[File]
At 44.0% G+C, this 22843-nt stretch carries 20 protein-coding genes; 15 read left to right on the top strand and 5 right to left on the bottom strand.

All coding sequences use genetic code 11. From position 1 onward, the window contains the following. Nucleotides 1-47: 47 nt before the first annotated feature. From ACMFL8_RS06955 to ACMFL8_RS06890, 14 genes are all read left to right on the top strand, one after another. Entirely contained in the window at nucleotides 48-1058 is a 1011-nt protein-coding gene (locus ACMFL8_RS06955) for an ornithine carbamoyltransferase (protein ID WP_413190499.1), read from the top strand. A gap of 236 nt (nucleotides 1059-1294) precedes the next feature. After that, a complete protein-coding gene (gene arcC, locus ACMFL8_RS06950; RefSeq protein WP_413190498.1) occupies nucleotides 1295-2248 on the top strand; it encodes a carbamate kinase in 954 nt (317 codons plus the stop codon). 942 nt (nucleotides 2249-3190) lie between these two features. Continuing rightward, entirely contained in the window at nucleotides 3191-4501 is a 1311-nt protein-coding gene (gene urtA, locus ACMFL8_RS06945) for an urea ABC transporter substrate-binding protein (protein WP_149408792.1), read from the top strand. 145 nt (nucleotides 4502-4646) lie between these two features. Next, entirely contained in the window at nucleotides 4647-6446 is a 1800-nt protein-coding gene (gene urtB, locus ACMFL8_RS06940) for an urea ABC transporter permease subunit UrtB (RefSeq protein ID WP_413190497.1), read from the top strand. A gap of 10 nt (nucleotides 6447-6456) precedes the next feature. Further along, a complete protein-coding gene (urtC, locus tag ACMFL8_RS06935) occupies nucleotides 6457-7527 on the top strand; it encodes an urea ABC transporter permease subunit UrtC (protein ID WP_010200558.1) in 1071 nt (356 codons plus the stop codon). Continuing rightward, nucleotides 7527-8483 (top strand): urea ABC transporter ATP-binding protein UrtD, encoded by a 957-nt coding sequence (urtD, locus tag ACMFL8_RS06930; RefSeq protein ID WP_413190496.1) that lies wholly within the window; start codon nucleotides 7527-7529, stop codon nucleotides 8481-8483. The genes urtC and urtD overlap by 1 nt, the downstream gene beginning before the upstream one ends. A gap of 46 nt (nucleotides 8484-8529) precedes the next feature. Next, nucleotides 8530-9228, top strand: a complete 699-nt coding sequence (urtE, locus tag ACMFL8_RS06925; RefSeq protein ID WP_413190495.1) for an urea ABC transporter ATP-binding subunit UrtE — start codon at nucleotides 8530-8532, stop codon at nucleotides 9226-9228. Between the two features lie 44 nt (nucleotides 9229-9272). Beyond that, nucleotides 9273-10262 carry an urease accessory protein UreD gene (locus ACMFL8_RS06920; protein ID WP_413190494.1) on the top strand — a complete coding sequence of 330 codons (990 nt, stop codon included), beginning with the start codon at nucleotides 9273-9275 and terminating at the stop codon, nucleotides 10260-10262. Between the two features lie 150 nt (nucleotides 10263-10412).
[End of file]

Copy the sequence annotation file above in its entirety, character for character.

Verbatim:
At 44.0% G+C, this 22843-nt stretch carries 20 protein-coding genes; 15 read left to right on the top strand and 5 right to left on the bottom strand.

All coding sequences use genetic code 11. From position 1 onward, the window contains the following. Nucleotides 1-47: 47 nt before the first annotated feature. From ACMFL8_RS06955 to ACMFL8_RS06890, 14 genes are all read left to right on the top strand, one after another. Entirely contained in the window at nucleotides 48-1058 is a 1011-nt protein-coding gene (locus ACMFL8_RS06955) for an ornithine carbamoyltransferase (protein ID WP_413190499.1), read from the top strand. A gap of 236 nt (nucleotides 1059-1294) precedes the next feature. After that, a complete protein-coding gene (gene arcC, locus ACMFL8_RS06950; RefSeq protein WP_413190498.1) occupies nucleotides 1295-2248 on the top strand; it encodes a carbamate kinase in 954 nt (317 codons plus the stop codon). 942 nt (nucleotides 2249-3190) lie between these two features. Continuing rightward, entirely contained in the window at nucleotides 3191-4501 is a 1311-nt protein-coding gene (gene urtA, locus ACMFL8_RS06945) for an urea ABC transporter substrate-binding protein (protein WP_149408792.1), read from the top strand. 145 nt (nucleotides 4502-4646) lie between these two features. Next, entirely contained in the window at nucleotides 4647-6446 is a 1800-nt protein-coding gene (gene urtB, locus ACMFL8_RS06940) for an urea ABC transporter permease subunit UrtB (RefSeq protein ID WP_413190497.1), read from the top strand. A gap of 10 nt (nucleotides 6447-6456) precedes the next feature. Further along, a complete protein-coding gene (urtC, locus tag ACMFL8_RS06935) occupies nucleotides 6457-7527 on the top strand; it encodes an urea ABC transporter permease subunit UrtC (protein ID WP_010200558.1) in 1071 nt (356 codons plus the stop codon). Continuing rightward, nucleotides 7527-8483 (top strand): urea ABC transporter ATP-binding protein UrtD, encoded by a 957-nt coding sequence (urtD, locus tag ACMFL8_RS06930; RefSeq protein ID WP_413190496.1) that lies wholly within the window; start codon nucleotides 7527-7529, stop codon nucleotides 8481-8483. The genes urtC and urtD overlap by 1 nt, the downstream gene beginning before the upstream one ends. A gap of 46 nt (nucleotides 8484-8529) precedes the next feature. Next, nucleotides 8530-9228, top strand: a complete 699-nt coding sequence (urtE, locus tag ACMFL8_RS06925; RefSeq protein ID WP_413190495.1) for an urea ABC transporter ATP-binding subunit UrtE — start codon at nucleotides 8530-8532, stop codon at nucleotides 9226-9228. Between the two features lie 44 nt (nucleotides 9229-9272). Beyond that, nucleotides 9273-10262 carry an urease accessory protein UreD gene (locus ACMFL8_RS06920; protein ID WP_413190494.1) on the top strand — a complete coding sequence of 330 codons (990 nt, stop codon included), beginning with the start codon at nucleotides 9273-9275 and terminating at the stop codon, nucleotides 10260-10262. Between the two features lie 150 nt (nucleotides 10263-10412).